Fran Kelley, MA, CPRW, SPHR, JCTC, SHRM - SCP is a professional résumé writer and has extensive experience in corporate Human Resources with AT&T. Since 1995, Fran has been a Career Coach and Résumé Writer as owner and President of The Résumé Works, LLC in Waldwick, NJ. Fran has also been a Vice President, Career Management Consultant with Right Management. Currently, Fran is an Executive Coach with Lee Hecht Harrison. Fran Kelley holds the following credentials: Master of Arts in English, Certified Senior Professional in Human Resources, Certified Professional Résumé Writer and Job and Career Transition Coach.
Published in: - America’s Top Résumés for America’s Top Jobs - Professional Résumés for Executives, Managers & Other Administrators
- Expert Résumés for Teachers and Educators - Gallery of Best Résumés - Second Edition - Expert Résumés for Computer and Web Jobs - Professional Résumés for Accounting, Tax, Finance & Law - Professional Résumés for Tax & Accounting Occupations
Society of Human Resource Management
Professional Association of Résumé Writers and Career Coaches
National Résumé Writers' Association
Charter Member - Career Masters Institute / Board of Directors Charter Member - Waldwick Chamber of Commerce
In working with job seekers every day, certain trends begin to emerge. Mistakes can be costly, so it pays to be aware of them and avoid them at all costs. See if you recognize any of these mistakes in some of the things you’ve done.
1)Slow to initiate contact with networking leads
I see this all the time. A client attends a networking group and is provided with one or more networking contacts. The client waits a few days or even a week to initiate a call or email. Why? This is a fast-moving environment. Your lead provider has sometimes prepped the contact to expect your call. If a few days go by, they may forget all about it or about you! When you are fortunate enough to get a networking contact, act on it promptly with a call or email as soon as possible. Ask the person who provided you the lead if the contact would prefer a call or an email. Medium of communication can sometimes make all the difference as can timeliness.
2)Hedging on the start date the company requests
Companies today typically take a long time in making the hiring decision. Months may go by. However, once they decide, they want you to start immediately. That’s good news. Give your current employer two weeks’ notice or, if you are unemployed, see if you can start sooner. Starting when they want you to shows interest, motivation and confirms their decision to hire you. Budgets and headcount can disappear overnight, literally. Get on their payroll as soon as possible.
3)Placing salary and/or title above all else
Sometimes clients languish in job search far too long because they refuse to compromise on salary or title. When a salary range is given, assuming it is not totally out of the ball park, continue the interview process. Once the employer gets to know you, he/she may feel you are worth more. Or, the total compensation package may outweigh a lower salary. I coached a recent client in this exact scenario. She was called for an interview at a lower salary than she was previously paid. I encouraged her to go. She did and interviewed well. She did not get the job. But, she was called back by the same firm a few weeks later. Another job had turned up that paid more than what she was making previously! They had liked her on the first interview and kept her in mind for another position. With title, of course, you need to consider how it will look on the résumé for your next job search. Sometimes titles can be negotiated and sometimes the way the job is described can overcome a potentially less senior title.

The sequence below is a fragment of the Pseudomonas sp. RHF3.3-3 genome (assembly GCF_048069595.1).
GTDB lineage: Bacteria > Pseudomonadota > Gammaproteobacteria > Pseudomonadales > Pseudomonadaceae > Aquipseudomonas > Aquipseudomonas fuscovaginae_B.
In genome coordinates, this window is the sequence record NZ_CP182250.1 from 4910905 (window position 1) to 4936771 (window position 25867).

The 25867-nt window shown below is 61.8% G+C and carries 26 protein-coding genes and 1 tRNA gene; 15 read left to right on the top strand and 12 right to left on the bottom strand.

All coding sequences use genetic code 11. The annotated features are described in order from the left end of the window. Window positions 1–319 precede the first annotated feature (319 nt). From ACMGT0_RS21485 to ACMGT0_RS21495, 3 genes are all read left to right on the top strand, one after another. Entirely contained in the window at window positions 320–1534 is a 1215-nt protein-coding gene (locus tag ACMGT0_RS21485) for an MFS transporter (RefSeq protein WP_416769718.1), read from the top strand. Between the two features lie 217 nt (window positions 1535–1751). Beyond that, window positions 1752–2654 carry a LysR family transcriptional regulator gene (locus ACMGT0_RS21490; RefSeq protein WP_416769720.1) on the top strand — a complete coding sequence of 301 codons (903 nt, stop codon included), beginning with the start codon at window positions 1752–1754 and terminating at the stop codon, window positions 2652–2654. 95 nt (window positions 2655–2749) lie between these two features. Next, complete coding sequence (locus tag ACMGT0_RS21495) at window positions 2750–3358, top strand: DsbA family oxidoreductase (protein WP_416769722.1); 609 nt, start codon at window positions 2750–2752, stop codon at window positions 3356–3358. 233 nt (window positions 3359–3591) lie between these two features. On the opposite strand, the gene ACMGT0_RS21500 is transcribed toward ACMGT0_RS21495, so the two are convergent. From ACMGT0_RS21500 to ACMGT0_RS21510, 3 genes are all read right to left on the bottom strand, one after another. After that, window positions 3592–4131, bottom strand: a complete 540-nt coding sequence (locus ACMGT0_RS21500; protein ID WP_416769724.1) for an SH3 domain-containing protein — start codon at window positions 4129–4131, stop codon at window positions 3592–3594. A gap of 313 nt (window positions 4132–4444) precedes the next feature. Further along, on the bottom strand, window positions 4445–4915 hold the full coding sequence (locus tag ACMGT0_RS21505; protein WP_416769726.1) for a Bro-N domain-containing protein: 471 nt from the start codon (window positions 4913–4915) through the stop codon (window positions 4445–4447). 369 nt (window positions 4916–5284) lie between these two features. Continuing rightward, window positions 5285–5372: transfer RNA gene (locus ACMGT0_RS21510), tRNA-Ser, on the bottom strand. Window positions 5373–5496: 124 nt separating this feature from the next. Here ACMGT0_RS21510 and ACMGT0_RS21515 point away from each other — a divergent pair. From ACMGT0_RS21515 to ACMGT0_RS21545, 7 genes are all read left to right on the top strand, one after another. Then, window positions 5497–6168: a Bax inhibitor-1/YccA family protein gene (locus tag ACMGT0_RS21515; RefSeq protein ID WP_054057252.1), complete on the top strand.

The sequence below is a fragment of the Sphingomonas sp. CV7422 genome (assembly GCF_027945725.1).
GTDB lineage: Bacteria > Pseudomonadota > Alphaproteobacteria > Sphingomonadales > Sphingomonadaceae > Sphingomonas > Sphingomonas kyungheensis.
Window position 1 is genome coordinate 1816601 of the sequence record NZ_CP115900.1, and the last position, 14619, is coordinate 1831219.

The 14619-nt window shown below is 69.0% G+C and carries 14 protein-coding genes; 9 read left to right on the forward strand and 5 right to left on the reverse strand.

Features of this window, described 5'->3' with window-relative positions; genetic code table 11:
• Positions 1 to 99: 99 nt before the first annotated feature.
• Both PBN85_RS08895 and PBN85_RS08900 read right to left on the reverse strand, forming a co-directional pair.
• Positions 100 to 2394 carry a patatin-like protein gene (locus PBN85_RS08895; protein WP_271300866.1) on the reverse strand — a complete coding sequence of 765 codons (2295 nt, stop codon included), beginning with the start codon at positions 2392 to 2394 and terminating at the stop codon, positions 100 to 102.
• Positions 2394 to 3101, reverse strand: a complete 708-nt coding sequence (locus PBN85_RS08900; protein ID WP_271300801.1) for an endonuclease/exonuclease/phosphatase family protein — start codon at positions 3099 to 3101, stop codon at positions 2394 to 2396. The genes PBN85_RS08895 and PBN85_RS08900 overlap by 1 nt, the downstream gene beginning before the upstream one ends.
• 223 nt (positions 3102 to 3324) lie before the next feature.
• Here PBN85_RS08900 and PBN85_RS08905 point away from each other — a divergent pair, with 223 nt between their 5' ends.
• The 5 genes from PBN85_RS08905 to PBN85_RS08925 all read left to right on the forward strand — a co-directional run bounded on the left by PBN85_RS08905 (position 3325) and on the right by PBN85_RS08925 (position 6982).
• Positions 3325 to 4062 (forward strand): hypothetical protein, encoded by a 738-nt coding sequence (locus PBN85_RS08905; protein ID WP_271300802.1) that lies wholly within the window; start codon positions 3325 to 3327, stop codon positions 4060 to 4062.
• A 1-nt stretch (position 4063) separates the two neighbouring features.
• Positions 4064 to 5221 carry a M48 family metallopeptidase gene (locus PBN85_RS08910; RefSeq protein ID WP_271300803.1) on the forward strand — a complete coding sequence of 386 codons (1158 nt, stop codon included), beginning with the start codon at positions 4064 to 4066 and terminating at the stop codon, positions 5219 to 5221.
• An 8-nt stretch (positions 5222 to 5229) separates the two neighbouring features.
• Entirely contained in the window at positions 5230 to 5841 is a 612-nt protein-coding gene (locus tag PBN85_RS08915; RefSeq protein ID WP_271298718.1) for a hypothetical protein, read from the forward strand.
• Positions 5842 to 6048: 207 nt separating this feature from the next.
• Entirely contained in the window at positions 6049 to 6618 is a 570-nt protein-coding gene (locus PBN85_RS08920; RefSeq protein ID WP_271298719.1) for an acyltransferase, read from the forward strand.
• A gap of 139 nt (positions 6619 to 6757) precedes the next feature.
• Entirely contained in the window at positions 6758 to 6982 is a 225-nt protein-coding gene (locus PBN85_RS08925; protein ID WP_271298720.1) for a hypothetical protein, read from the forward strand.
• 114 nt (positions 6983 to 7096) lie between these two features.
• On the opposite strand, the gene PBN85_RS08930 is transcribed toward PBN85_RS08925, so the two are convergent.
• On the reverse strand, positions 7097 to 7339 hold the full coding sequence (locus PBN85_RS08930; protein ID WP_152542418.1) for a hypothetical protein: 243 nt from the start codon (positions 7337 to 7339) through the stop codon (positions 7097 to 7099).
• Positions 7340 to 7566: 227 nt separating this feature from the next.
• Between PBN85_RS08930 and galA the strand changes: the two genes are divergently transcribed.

4)Being inflexible on location
It is wise to keep an open mind on the location of a particular position. Maybe you would prefer working in the suburbs and not the city. But, the perfect job appears and it’s in the city. Why not explore the possibility and see where it leads you? The potential to negotiate telecommuting or flex hours may exist. A vast array of other possibilities can overcome a less than desirable location: greater compensation, potential for upward movement, more vacation time, for example. The most important thing to remember is to keep your options open. Let the interview process begin and sell, sell, sell. Remember, if you accept a less than perfect job, you will probably not be there forever. Start looking for your next position while you have a salary coming in.
5)Failing to negotiate when necessary
Clients can sometimes jump at a job offer without thinking about negotiating the compensation package. This is common with job seekers who have had a lengthy search. Just remember that what you agree to will be something you will live with for as long as you are in that position. Maybe that is just fine with you but maybe it won’t be down the line. If you’ve had 4 weeks of vacation and now have 2, will that provide you the quality of life you are looking for? Remember too that there are many components you can negotiate: salary, bonus, vacation, sign-on bonus. Some companies are open to negotiate everything and some, nothing. Most are somewhere in between. Of course if you get a perfect offer in every way, don’t negotiate just for the sake of negotiating!
If you see yourself in some of these situations, take a closer look at how you can change to be more effective in your job search.